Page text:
HARRISBURG, Pa. --- Two Allegheny County democrats want the state to pay college athletes.
State Reps. Dan Miller and Ed Gainey say they will introduce their own version of the "Fair Pay to Play Act" to the full House soon.
They say the law will not apply to community colleges.
The California "Fair Pay to Play Act," which is set to go into effect on January 1, 2023, allows college athletes to profit off of their names and likeness through endorsement deals.
The Pennsylvania state representatives say the "limitations placed on today’s college athletes are disproportionately harsh."
“Athletes are forced to give up their rights and economic freedom while the colleges make hundreds of millions of dollars off of their talent and likeness,” Miller said in the written release. “This bill would help to balance the scales by allowing them to sign endorsements, earn compensation, and hire agents to represent their interests in exchange for the work they do, and the benefit provided to the college.”
“Our student-athletes give their blood, sweat and tears to a sport they love, while colleges, universities and corporations reap the financial benefits of their work,” added Gainey in the release. “If a college football head coach can earn $4.8 million for coaching ‘amateur student-athletes,’ and if corporations can earn billions of dollars using the players’ names and faces, then how is it not fair for them to earn some sort of financial compensation? The chances of a professional contract and thus a payout for all of their hard work and pain are tiny, and we owe it to them to level the playing field.”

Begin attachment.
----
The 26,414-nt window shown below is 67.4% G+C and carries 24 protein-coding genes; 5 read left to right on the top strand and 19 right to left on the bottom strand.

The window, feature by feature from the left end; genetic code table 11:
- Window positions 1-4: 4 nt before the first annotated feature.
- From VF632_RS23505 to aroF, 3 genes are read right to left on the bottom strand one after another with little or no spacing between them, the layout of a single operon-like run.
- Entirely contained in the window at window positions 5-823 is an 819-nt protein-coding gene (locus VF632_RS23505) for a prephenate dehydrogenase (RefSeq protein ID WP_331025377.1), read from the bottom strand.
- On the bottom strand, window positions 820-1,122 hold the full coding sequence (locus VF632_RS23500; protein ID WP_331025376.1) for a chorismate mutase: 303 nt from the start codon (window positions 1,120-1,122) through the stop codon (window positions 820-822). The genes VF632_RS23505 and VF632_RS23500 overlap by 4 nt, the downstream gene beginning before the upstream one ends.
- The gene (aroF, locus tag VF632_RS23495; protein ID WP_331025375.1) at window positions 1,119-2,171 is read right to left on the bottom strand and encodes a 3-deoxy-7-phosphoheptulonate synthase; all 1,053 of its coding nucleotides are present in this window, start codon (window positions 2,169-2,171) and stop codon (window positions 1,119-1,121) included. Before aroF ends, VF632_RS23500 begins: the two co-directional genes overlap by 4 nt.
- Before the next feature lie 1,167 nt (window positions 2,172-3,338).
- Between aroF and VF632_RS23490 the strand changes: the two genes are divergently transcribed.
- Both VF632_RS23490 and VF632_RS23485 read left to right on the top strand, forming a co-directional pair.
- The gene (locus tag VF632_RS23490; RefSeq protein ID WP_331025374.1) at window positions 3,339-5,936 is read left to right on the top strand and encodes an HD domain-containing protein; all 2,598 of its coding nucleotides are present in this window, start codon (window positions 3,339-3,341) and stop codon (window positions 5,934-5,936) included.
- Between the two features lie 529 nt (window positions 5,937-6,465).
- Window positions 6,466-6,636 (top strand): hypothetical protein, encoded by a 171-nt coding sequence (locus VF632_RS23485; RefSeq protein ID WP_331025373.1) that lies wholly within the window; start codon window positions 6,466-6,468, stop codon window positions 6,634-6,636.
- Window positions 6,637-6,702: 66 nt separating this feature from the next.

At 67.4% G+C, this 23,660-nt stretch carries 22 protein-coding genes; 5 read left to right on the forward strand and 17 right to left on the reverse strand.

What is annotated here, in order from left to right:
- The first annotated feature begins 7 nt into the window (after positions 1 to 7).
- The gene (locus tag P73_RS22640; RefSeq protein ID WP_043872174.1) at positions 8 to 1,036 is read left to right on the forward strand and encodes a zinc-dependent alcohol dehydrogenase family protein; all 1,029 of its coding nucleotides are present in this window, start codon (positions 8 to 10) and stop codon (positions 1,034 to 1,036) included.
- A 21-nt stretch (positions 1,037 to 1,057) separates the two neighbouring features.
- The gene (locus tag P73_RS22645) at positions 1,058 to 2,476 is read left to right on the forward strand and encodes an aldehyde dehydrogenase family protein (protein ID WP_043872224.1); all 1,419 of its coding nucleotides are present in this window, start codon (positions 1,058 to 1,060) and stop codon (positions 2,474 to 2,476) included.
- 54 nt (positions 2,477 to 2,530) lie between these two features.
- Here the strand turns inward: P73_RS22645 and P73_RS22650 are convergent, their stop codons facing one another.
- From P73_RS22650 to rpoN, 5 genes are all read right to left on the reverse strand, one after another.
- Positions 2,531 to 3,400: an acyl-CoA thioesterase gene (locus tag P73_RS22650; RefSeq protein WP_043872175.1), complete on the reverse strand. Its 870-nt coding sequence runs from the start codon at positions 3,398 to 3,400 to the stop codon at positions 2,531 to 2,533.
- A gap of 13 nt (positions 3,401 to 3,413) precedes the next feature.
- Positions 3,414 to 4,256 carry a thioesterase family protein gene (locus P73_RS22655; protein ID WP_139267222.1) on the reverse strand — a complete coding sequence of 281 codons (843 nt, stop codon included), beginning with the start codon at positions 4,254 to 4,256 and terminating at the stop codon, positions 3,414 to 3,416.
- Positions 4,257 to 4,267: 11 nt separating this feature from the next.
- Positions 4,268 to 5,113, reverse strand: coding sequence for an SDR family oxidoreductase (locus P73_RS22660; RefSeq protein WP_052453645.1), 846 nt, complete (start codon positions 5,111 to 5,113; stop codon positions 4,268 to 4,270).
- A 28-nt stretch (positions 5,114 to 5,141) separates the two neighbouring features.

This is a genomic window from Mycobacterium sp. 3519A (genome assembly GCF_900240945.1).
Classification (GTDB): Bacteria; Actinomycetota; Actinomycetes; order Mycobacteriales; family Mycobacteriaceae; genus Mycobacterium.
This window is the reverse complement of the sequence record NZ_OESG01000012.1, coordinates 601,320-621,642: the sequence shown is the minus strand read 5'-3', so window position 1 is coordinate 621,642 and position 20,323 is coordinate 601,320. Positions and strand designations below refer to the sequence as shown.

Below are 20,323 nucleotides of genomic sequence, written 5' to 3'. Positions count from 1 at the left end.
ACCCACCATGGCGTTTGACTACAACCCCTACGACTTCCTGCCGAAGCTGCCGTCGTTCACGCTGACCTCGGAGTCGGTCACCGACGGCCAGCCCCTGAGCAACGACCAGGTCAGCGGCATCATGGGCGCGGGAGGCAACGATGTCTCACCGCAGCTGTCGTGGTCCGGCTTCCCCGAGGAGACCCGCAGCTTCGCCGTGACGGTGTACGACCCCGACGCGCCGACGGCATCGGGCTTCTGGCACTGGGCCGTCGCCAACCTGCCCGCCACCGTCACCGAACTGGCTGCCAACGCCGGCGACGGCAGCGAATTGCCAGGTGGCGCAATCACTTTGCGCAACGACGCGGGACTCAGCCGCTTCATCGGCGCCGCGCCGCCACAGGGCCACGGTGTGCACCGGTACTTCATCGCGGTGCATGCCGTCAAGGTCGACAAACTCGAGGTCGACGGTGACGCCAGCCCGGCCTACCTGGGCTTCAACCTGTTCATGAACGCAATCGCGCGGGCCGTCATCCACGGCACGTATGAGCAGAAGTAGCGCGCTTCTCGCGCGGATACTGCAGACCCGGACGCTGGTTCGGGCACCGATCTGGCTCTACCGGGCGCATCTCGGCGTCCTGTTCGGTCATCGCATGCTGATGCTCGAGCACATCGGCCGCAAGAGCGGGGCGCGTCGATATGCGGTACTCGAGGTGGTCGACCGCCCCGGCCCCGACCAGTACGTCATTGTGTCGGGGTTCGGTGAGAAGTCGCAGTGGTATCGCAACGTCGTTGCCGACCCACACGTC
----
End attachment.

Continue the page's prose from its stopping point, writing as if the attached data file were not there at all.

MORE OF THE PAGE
Penn State University head football coach James Franklin was asked about the possibility of paying Pennsylvania college athletes on Tuesday and said the following:
“Obviously there’s a lot going on about this right now and obviously our administration here at Penn State as well as the Big Ten Conference are following this closely. We’re going to have to continue to follow it closely and we’re going to have to learn and we’re going to have to evolve. I think everyone is very aware of it and will continue to track it and obviously come up with plans that are specific to Penn State as well as plans for the Big Ten Conference so there’s a window of time we’ve got to get it done in but there’s no doubt there’s a lot of people working on it right now,” said Franklin.
The NCAA issued a full statement to the passage of the California law, adding in part:
“As more states consider their own specific legislation related to this topic, it is clear that a patchwork of different laws from different states will make unattainable the goal of providing a fair and level playing field for 1,100 compass and nearly half a million student-athletes nationwide.”